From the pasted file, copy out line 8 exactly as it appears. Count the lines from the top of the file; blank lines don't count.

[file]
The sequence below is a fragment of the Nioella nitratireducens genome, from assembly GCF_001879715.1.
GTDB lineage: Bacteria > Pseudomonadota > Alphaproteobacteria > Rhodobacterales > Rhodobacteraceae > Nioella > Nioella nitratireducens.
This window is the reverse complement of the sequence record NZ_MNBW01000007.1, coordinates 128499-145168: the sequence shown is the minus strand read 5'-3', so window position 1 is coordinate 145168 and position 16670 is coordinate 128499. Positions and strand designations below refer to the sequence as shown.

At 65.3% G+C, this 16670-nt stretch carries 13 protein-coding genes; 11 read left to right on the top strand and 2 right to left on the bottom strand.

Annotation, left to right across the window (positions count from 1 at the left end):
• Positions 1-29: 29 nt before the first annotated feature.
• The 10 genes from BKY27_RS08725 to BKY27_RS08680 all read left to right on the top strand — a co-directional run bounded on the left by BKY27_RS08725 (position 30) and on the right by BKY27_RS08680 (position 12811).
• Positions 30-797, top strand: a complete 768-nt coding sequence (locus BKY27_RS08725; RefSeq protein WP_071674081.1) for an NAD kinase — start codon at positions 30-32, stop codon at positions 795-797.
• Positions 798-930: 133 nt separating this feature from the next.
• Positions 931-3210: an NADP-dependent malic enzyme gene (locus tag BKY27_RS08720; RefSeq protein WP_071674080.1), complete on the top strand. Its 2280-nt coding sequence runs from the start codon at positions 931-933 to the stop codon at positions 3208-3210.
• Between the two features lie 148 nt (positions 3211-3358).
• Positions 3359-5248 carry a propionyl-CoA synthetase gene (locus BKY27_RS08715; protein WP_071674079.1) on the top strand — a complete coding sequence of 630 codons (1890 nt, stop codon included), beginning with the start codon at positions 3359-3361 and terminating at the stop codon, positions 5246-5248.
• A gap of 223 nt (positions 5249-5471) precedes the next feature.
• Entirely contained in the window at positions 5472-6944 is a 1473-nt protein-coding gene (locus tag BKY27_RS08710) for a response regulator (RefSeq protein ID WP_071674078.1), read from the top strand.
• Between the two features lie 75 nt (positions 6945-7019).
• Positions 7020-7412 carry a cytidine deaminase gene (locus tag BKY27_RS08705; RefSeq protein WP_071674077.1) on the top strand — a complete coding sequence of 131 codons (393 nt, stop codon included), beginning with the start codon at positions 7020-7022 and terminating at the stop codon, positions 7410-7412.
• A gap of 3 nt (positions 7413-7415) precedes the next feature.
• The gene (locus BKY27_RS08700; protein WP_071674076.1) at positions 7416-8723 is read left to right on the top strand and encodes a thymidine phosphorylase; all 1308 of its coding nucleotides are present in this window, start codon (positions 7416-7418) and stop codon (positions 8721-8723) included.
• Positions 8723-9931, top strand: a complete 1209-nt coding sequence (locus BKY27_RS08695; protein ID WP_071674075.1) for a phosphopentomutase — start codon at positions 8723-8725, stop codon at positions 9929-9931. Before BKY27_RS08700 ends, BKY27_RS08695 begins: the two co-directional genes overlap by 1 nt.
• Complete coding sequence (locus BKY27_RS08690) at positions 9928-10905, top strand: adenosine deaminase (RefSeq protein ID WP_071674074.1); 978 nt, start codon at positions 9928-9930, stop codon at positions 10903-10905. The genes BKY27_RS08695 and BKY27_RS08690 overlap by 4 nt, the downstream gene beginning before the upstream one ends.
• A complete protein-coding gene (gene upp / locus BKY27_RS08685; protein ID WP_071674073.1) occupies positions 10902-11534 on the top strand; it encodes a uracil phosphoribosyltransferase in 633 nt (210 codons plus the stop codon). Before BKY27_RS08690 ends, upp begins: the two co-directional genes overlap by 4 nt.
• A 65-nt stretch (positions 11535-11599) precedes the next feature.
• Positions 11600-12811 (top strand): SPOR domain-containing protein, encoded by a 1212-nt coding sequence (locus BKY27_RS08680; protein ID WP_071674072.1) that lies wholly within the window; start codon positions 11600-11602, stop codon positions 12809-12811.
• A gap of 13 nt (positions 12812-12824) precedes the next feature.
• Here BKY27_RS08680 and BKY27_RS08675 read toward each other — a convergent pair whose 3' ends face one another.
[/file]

• Positions 30-797, top strand: a complete 768-nt coding sequence (locus BKY27_RS08725; RefSeq protein WP_071674081.1) for an NAD kinase — start codon at positions 30-32, stop codon at positions 795-797.